Good food, camaraderie cooking at church kitchen in North Delta

Good food, camaraderie cooking at church kitchen in North Delta

NORTH DELTA — Vanessa Skelton brought her boyfriend Shawn to the kitchen so they could share quality time.

“It’s a date night for us,” she said with a laugh, “and then we get to take the recipes home and cook for our parents when they come over.”

Frances McGratten claims she “came for the camaraderie and stayed for the great food.”

And Raymond Mackie – notable not just for his decade as a North Delta Lion but also because his grandparents pioneered the municipality – admits freely that learning to cook isn’t his only driving force. He also wants to meet people. And, you know, maybe even “find a woman.”

Everyone has their reasons, but one thing is certain: The gang at Veronica Cowan’s Community Kitchen program is having a blast.

Last Tuesday (June 24), they made meatballs in goulash sauce – completely from scratch and loaded with fresh, healthy ingredients.

At least that was the intention.

Halfway through the process, McGratten noticed all the onions disappeared into the meatball mixture, leaving no onion-y goodness for the sauce.

Soon, amidst much frivolity and a constant hum of conversation, appropriate alterations were made and the meatballs become meat sauce.

The program is very much a freewheeling groupthink, the antithesis of TV’s Hell’s Kitchen. And Cowan wouldn’t have it any other way.

Held on the last Tuesday of each month at the rented kitchen facility of North Delta’s New Hope Church, the Community Kitchen, said Cowan, “is a place where you can cook and learn how to stretch your budget in a social atmosphere” – an apt description.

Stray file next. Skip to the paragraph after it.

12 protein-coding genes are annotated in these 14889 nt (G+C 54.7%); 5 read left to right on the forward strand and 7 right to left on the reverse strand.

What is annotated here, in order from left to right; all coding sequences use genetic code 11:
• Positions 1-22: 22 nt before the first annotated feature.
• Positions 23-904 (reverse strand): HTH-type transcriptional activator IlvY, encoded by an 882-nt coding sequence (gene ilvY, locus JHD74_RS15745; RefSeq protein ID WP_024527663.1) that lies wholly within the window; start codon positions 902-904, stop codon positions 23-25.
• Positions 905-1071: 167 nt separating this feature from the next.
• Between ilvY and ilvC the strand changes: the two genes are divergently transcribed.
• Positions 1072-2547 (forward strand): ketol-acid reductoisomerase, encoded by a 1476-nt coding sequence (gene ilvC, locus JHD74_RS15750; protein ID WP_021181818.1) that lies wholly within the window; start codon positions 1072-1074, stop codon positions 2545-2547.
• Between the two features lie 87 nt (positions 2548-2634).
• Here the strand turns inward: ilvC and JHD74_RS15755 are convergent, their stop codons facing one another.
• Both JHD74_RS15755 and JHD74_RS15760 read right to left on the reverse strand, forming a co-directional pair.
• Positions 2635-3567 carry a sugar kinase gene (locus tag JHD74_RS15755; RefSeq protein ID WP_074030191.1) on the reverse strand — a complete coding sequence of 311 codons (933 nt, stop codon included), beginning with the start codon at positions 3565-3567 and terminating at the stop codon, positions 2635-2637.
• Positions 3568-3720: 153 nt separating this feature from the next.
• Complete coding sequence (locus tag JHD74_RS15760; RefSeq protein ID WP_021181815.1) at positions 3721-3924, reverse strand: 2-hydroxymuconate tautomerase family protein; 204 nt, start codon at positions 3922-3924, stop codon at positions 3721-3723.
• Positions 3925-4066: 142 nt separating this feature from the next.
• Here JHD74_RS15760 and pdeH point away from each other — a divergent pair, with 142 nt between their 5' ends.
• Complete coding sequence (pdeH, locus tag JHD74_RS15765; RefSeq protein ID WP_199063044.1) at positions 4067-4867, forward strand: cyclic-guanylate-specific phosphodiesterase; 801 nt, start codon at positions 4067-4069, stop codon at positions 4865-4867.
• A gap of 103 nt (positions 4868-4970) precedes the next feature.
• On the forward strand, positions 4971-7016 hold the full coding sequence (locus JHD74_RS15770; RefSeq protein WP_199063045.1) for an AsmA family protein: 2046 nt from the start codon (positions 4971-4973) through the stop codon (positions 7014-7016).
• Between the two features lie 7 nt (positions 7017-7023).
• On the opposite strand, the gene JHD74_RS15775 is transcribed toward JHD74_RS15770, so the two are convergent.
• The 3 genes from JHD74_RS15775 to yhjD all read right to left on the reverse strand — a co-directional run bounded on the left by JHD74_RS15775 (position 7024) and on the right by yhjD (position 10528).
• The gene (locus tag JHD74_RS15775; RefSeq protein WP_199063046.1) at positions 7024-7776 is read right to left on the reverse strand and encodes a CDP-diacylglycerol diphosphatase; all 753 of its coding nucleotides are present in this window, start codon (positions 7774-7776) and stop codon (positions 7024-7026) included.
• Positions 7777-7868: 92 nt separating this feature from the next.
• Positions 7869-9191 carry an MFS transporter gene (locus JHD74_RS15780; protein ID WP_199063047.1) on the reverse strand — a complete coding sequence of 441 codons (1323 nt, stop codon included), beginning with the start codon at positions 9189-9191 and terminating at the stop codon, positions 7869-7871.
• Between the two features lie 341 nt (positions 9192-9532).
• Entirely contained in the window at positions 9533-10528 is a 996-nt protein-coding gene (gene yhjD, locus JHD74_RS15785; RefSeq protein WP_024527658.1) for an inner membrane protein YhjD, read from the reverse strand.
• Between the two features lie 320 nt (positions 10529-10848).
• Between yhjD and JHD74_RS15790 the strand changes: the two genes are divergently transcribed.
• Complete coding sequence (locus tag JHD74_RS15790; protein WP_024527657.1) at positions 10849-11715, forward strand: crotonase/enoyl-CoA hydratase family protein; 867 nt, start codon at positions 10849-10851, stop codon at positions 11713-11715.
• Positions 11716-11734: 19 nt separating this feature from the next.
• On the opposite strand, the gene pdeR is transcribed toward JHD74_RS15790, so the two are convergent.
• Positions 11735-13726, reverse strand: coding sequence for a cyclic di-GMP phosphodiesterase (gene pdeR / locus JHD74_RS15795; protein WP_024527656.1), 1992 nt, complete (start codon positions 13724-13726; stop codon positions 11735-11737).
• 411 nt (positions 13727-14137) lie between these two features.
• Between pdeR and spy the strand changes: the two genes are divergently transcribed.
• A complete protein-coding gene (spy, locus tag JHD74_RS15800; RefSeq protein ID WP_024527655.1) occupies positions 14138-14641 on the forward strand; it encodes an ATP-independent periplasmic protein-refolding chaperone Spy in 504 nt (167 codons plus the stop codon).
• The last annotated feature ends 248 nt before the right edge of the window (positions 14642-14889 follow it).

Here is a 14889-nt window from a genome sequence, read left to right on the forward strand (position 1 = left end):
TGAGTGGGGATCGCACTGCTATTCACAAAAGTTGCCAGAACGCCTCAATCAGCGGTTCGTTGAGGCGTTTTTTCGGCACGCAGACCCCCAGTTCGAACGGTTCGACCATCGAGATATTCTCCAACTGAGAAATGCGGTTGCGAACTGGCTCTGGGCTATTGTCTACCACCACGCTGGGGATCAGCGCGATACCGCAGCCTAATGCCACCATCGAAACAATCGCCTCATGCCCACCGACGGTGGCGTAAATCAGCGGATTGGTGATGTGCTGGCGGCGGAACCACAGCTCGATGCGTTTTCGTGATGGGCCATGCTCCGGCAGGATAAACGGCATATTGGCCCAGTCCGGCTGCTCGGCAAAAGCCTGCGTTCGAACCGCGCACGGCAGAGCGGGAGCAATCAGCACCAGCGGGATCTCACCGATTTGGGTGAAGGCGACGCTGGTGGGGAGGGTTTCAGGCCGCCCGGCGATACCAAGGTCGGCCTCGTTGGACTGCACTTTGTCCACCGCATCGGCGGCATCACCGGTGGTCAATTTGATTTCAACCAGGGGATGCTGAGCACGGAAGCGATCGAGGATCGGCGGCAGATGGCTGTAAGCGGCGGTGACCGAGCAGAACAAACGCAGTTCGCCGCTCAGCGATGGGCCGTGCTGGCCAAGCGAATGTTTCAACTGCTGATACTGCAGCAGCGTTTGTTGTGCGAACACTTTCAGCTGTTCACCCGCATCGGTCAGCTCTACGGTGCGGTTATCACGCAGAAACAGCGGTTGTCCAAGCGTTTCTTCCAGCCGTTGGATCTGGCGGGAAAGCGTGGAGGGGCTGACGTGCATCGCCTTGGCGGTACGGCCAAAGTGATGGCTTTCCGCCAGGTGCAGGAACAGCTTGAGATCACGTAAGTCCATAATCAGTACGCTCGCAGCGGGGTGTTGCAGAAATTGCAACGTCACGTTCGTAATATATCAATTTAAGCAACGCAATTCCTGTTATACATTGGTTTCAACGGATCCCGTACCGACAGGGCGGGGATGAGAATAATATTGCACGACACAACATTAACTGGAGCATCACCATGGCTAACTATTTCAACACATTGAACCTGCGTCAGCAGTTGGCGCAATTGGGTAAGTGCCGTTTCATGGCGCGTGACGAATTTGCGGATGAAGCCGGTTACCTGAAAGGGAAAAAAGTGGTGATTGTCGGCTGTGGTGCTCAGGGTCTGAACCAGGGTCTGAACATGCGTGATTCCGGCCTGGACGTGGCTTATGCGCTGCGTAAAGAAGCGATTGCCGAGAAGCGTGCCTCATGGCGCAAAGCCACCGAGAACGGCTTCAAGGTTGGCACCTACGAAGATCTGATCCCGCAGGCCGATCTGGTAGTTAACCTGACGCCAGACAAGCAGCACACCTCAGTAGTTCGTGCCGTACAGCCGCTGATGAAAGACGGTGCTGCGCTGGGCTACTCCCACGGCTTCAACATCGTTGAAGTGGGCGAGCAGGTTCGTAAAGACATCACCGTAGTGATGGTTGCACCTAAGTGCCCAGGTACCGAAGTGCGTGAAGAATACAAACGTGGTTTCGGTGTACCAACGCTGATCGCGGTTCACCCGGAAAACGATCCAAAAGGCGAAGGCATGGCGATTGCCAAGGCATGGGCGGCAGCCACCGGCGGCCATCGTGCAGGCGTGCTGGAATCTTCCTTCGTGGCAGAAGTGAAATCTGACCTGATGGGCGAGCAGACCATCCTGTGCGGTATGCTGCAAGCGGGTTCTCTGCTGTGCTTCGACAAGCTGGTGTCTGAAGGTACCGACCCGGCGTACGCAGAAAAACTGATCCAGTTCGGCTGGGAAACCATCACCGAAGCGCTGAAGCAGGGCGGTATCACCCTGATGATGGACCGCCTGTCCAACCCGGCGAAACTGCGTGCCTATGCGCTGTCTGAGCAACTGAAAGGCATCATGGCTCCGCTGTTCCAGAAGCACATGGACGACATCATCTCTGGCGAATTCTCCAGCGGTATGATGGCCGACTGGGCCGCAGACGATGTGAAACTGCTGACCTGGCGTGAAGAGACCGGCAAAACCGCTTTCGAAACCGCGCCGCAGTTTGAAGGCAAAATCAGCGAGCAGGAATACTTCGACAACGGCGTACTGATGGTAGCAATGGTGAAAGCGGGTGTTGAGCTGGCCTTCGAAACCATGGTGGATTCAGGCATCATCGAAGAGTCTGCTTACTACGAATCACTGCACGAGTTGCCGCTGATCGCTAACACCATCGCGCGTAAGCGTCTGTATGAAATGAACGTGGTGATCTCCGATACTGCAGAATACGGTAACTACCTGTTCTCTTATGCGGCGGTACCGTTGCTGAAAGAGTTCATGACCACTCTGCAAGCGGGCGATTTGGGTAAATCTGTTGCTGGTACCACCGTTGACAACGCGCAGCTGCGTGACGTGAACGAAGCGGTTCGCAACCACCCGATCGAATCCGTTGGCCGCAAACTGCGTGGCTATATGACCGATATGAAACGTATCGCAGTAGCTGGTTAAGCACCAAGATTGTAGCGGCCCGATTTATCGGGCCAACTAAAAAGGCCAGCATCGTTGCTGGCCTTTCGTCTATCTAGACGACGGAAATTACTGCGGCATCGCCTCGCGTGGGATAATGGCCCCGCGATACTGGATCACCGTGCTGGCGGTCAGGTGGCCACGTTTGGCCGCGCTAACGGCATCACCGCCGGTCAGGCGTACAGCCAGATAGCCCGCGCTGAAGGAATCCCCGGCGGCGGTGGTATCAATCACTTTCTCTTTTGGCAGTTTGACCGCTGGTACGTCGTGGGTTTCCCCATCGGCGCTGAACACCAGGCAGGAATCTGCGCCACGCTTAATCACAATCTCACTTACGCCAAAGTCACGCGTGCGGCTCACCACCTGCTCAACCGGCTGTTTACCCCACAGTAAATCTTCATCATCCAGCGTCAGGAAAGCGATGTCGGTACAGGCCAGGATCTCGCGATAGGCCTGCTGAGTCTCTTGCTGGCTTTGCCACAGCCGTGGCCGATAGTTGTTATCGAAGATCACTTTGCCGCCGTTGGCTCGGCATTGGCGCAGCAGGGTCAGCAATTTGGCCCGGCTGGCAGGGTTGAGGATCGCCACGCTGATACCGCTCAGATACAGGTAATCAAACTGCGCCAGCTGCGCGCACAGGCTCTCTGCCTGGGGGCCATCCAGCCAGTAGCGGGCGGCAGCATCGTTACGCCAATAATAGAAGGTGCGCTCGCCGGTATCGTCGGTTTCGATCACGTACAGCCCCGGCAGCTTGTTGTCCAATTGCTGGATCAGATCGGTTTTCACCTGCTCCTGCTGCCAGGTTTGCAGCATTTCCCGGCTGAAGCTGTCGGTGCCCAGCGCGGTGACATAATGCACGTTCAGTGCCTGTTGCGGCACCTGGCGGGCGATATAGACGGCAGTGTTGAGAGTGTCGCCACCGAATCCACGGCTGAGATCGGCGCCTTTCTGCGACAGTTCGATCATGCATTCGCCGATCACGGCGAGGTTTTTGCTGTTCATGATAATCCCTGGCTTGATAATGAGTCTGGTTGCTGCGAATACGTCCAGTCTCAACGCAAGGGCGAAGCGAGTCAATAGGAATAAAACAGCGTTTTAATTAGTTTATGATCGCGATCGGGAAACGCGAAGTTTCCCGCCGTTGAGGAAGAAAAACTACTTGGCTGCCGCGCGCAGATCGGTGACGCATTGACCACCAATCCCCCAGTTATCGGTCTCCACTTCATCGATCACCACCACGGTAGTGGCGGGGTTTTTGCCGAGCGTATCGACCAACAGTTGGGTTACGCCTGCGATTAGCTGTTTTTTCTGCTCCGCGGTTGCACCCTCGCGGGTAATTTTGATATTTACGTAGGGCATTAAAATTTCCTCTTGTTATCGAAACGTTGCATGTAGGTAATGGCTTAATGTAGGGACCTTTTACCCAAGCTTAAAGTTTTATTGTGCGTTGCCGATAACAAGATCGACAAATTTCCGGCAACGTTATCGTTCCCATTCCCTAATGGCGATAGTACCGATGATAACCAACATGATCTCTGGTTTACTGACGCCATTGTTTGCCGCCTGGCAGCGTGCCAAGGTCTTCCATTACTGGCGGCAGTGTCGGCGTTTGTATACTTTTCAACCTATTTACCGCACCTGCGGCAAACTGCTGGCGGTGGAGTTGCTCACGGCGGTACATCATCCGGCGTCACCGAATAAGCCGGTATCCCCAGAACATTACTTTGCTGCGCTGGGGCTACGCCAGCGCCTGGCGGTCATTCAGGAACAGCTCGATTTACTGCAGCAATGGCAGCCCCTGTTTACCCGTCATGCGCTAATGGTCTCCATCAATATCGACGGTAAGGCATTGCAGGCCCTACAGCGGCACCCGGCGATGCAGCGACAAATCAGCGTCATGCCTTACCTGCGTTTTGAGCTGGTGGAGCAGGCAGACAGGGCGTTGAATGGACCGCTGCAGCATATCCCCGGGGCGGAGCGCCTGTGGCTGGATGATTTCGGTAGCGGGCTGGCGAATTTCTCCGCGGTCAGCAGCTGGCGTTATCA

Enrollment is restricted to what the kitchen can physically support (eight people fill it up rather nicely), and the minimal fee of $5 allows participants to not only come to terms with slicing versus dicing and Spanish versus Hungarian paprika, but to also realize the importance of a clean workspace and the benefits of healthy eating.

Regular attendee Ashley Burwash, for example, who admits to a lifetime of bad diet and hospital visits because of it, credits Cowan and the program for helping her shed an impressive amount of weight and, in her words, “bringing me back to life.”

At the end of each session, participants are encouraged to take copious quantities of each mega-meal home with them. Or, they’re welcome to stick around and dine with their “classmates.” Many do. And the laughs and the conversations continue.

A second monthly installment of the Community Kitchen will be considered if its popularity continues, Cowan said.

The program is an offshoot of Milieu Family Services, which works with adults with developmental disabilities, “but for regular folks who want to get on better terms with their kitchen,” Cowan emphasized. For details, call 778-438-3045. New Hope Church is at 11838 88th Ave.

goble@shaw.ca